Please note the following review does not contain spoilers. 

“It’s time for you to learn what you can do.”

Another exciting film to hit the screens this year by none other than director Tim Burton. A great mixture of boy meets girl, wry humour, spooky elements, and most importantly the theme of self discovery – because in today’s society, who are you and how do you fit in, if you don’t know yourself.

The clash of fantasy and reality makes the journey of this film mesh so well with the self discovery and hero element. It also has a good blend of dark and light elements, that won’t scare the kids too much. The film is 127 minutes long, but time flies as you are absorbed into the storyline.

The visuals and effects will amaze, however the only downside I felt the film had was the unexplored history of Abe. It’s something the adults will pick up on but kids will wash over. I feel like it would give more of an impact and make the film far more well rounded in its story telling. Also majority of the characters are touched upon, and it makes you question what really is the point of having all of them.

However… Miss Peregrine’s Home for Peculiar Children is a great all rounder film, for all to see. Escape the ordinary and check out the trailer below. Oh and stay peculiar people, life is much more fun that way… you’ll see.

Mua O! Macbeth by Black Friars Theatre Company | Review

Something wickedly amazing this way comes.

The Black Friars Theatre Company is founded on the ideal of breaking down preconceptions and stereotypes by retelling classic literature in a way that’s relevant to Pacific communities in South Auckland- and in a wider NZ context.

Comprised of young Pacific talent, they’ve been retelling Shakespearean plays in a Pasifika context for the past 10 years.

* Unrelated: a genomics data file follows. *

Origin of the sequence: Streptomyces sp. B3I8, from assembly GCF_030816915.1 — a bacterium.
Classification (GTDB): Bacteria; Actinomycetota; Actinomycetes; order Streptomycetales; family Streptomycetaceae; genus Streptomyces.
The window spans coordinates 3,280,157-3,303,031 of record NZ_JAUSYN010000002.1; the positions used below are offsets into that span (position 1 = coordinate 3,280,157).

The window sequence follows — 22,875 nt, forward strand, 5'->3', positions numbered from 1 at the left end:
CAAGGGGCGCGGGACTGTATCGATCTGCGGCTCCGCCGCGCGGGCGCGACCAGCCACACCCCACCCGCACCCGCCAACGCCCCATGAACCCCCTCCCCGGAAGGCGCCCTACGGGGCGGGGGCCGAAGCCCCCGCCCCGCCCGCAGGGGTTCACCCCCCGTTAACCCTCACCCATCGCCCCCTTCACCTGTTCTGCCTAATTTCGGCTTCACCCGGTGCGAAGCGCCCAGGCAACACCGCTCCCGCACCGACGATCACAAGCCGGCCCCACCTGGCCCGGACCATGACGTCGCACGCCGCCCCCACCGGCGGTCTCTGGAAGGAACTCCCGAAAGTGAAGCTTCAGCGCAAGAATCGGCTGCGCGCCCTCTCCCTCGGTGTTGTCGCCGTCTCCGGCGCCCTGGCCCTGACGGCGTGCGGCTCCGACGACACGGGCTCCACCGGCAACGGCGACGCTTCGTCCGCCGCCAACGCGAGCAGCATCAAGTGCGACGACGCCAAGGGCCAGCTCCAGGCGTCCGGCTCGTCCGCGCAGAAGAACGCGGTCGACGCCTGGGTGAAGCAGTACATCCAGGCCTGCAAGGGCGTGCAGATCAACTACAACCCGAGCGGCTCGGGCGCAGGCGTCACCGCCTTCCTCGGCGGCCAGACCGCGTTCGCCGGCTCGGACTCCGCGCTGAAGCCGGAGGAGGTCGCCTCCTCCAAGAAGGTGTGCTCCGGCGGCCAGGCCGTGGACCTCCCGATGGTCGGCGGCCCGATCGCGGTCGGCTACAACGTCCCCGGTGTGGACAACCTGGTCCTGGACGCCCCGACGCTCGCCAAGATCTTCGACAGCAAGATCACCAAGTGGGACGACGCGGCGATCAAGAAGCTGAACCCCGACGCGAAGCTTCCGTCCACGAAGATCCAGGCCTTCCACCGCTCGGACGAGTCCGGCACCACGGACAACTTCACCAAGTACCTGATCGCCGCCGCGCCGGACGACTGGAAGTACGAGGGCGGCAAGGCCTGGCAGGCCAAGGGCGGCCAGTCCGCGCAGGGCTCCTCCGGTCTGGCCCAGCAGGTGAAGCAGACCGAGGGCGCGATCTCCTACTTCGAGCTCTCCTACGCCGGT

Their latest endeavour, a magnificent, dynamic and distinctively Pasifika re-imagining of Macbeth is not only a resounding success but an experience that manages to fuse together various Pacific cultures and classic literature in an impressive hour and a half of enthralling theatre.

Under the direction of Billy Revell and Michelle Johansson, Shakespearean prose and dark magic is blended seemingly with Pacific language, music and dance within a Pan-Pacific Hawaiki.

An innovative re-staging of the traditional Shakespearean classic for Pasifika in Aotearoa set against a backdrop of imagined Hawaiki, musical direction (Siosaia Folau) and choreography (Theresa Sao) is impressive and Viola Johansson’s costumes are amazing to behold.

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While Macbeth and Lady Macbeth actors Lauie Tofia and Denyce Su’a gave wonderful performances, which rendered the audience charmed, it was the three witches played by secondary school students Vitinia-Gabrielle Togiatama, Akinehi Munroe, Irene Folau (winner of the Stand Up, Stand Out vocal solo) who absolutely stole the show.

Although at times it can feel like the 14-strong choir is almost shouting into your ear, the harmonies and raw talent made up for the loudness.

Not many LOLs due to the fact that it was a tragedy, however it was a unique and well-executed production that you’d want to experience at least once.

Hunt for the Wilderpeople | Hunt for the DVD lol

Hunt for the Wilderpeople follows the story of a young boy, Ricky, who finds himself in a wild manhunt with his foster uncle Hec. Being on the run, they learn to put aside their differences and come to rely on each other, in order to survive out in the New Zealand bush.

In New Zealand, Hunt for the Wilderpeople hit cinemas on the 31st of March 2016, a film directed and written by Taika Waititi and based on the book Wild Pork and Watercress by Barry Crump. Becoming the highest grossing New Zealand film, it has now been released on DVD which you can find and purchase here. It’s also available on Blu-Ray here.

Special features on DVD and Blu-Ray include:

  • Audio Commentary with Taika Waititi (director and writer), Sam Neil (uncle Hec) and Julian Dennison (Ricky).
  • Featurette
  • Interviews
  • Bloopers

SPOILERS SPOILERS SPOILERS

Don’t read on unless you want to be spoiled.

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My favourite scenes from the movie would include:

  • Any interaction with Aunt Bella because not only was she savage as hell, she was probably the sweetest lady ever. I actually threw a mini tantrum in the cinema when that thing (Y’ALL KNOW THE THING I’M TALKING ABOUT IF Y’ALL HAVE WATCHED IT) happened. Straight up, I sobbed angrily in the middle row, holding the cheeseburger that I’d snuck in.